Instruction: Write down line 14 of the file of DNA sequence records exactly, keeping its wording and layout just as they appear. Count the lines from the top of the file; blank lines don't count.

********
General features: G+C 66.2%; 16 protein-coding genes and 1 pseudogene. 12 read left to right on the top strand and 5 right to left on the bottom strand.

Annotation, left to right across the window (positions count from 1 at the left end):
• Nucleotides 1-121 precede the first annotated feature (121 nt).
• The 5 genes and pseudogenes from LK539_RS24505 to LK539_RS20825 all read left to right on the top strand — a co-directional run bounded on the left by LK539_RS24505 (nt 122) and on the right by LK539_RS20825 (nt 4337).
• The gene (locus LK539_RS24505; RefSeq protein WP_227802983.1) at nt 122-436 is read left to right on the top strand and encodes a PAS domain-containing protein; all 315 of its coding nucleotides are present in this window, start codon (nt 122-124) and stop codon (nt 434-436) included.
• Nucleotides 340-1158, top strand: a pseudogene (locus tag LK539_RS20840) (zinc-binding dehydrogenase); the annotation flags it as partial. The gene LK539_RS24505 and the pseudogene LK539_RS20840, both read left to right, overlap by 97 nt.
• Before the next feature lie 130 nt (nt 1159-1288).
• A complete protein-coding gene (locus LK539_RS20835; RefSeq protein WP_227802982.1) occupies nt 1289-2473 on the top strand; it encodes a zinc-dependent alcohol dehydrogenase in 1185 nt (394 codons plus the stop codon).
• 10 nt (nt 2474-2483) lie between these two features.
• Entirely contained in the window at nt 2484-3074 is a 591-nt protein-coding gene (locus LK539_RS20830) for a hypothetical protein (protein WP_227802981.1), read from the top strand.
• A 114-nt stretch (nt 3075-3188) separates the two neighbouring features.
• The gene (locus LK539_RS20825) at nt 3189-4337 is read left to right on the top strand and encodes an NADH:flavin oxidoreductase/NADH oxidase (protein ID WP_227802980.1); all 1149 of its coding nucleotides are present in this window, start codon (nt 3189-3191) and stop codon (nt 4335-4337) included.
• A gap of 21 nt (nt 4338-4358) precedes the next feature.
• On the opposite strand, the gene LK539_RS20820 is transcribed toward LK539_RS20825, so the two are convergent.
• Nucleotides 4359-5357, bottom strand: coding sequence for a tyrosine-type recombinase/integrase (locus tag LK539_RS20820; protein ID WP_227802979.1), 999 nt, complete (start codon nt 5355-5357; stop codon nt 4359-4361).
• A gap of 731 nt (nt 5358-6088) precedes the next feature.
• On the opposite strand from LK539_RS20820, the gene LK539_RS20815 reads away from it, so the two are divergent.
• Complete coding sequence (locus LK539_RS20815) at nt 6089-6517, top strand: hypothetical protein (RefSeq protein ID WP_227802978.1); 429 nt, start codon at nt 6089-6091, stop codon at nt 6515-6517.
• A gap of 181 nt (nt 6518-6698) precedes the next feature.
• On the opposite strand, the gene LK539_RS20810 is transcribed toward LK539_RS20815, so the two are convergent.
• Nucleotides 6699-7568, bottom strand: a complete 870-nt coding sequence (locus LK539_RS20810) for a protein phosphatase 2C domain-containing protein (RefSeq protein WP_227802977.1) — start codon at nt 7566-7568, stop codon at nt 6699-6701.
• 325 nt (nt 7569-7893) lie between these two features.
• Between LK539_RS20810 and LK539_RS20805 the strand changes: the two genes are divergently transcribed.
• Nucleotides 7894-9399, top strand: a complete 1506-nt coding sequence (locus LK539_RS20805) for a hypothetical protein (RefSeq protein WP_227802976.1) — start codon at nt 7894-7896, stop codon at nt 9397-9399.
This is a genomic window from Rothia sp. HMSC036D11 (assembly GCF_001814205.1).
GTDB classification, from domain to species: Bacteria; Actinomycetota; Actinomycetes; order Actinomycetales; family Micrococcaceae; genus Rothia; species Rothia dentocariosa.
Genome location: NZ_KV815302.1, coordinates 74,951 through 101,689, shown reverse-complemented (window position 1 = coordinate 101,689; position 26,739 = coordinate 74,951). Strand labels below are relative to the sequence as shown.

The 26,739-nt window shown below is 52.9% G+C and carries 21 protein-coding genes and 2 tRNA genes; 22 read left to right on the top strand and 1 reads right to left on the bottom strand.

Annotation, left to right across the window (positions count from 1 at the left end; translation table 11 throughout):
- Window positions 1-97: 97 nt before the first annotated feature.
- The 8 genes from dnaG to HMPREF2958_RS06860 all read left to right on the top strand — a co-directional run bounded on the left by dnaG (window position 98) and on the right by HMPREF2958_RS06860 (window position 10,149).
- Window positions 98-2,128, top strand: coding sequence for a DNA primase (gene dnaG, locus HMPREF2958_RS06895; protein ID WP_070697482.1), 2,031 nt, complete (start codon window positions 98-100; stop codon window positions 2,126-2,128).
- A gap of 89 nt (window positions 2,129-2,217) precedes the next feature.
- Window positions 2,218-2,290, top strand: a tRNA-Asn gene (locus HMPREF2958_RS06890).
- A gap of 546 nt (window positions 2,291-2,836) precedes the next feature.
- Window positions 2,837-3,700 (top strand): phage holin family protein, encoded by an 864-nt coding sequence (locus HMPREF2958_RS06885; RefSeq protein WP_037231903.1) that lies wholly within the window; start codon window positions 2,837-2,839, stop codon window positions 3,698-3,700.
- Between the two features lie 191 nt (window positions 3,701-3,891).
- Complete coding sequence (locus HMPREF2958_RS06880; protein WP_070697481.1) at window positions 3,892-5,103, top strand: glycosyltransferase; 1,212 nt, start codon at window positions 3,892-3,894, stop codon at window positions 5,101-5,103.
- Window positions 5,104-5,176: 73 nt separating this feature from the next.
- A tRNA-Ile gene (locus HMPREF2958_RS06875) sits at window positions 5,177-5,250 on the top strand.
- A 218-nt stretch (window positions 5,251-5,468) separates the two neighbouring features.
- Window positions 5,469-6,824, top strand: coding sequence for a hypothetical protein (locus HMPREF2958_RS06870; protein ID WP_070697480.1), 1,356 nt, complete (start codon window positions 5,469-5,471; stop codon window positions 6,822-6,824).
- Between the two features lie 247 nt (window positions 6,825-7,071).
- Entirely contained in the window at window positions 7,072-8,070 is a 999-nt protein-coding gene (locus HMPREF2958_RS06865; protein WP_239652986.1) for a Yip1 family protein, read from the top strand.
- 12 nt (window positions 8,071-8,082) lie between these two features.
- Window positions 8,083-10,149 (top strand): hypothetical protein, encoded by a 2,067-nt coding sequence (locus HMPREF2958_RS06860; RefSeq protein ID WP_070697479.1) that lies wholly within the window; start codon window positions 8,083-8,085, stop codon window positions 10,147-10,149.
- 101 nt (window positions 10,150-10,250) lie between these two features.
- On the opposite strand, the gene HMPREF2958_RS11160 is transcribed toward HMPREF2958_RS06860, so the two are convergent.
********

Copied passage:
• On the opposite strand, the gene LK539_RS20820 is transcribed toward LK539_RS20825, so the two are convergent.